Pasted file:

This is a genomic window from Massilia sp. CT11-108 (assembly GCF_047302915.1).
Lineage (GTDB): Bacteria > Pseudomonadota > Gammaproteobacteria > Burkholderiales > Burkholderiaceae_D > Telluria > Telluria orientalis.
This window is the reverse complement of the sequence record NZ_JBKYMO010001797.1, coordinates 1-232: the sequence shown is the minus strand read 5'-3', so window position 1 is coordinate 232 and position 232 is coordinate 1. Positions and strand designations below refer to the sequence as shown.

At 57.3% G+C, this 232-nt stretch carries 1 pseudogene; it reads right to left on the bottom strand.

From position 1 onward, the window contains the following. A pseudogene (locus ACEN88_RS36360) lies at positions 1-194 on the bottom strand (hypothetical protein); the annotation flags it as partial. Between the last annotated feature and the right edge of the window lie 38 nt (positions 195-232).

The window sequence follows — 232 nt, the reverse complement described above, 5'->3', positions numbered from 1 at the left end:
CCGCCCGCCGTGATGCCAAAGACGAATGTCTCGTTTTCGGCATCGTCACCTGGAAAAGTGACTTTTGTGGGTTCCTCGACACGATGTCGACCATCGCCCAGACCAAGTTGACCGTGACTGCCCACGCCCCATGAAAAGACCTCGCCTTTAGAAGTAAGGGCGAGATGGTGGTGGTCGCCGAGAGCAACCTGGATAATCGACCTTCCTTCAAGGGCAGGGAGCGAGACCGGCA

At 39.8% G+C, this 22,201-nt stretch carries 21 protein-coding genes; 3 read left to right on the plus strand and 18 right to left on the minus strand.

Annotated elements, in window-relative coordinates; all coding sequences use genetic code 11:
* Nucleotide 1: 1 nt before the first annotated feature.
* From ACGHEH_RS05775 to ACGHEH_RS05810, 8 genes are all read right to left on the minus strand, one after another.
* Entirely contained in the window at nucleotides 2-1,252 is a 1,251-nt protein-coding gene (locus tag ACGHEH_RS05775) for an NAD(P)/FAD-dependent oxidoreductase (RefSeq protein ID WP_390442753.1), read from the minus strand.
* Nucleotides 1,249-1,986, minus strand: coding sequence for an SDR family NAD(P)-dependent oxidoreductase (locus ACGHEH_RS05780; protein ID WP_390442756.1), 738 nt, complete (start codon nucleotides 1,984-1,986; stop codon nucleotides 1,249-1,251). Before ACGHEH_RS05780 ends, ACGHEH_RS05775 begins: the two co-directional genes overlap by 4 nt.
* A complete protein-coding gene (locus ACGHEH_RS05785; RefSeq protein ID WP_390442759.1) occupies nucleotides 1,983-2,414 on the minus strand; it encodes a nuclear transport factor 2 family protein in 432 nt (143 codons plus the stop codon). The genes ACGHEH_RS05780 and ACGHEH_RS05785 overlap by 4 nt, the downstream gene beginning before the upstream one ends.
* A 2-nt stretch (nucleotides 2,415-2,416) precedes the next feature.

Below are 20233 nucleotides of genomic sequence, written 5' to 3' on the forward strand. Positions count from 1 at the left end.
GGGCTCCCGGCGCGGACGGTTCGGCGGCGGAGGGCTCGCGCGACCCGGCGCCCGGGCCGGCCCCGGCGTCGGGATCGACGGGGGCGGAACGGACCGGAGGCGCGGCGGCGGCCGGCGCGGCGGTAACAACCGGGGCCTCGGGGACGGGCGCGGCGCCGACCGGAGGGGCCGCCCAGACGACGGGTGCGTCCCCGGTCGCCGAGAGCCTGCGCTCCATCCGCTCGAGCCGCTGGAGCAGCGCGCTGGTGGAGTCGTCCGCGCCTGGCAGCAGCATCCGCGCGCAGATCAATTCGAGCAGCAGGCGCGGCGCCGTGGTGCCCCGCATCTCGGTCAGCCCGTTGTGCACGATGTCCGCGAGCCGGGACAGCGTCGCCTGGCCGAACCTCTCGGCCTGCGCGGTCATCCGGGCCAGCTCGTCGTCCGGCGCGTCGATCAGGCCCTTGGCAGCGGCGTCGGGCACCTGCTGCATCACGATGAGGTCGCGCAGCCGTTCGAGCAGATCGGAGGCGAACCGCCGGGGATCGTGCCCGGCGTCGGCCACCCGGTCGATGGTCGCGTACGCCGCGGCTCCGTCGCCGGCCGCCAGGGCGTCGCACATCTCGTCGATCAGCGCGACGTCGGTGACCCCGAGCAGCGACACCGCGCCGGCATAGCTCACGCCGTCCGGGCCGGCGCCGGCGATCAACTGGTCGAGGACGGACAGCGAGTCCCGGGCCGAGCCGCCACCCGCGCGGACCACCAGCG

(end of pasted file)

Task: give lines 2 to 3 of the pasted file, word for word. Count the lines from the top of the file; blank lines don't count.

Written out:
Lineage (GTDB): Bacteria > Pseudomonadota > Gammaproteobacteria > Burkholderiales > Burkholderiaceae_D > Telluria > Telluria orientalis.
This window is the reverse complement of the sequence record NZ_JBKYMO010001797.1, coordinates 1-232: the sequence shown is the minus strand read 5'-3', so window position 1 is coordinate 232 and position 232 is coordinate 1. Positions and strand designations below refer to the sequence as shown.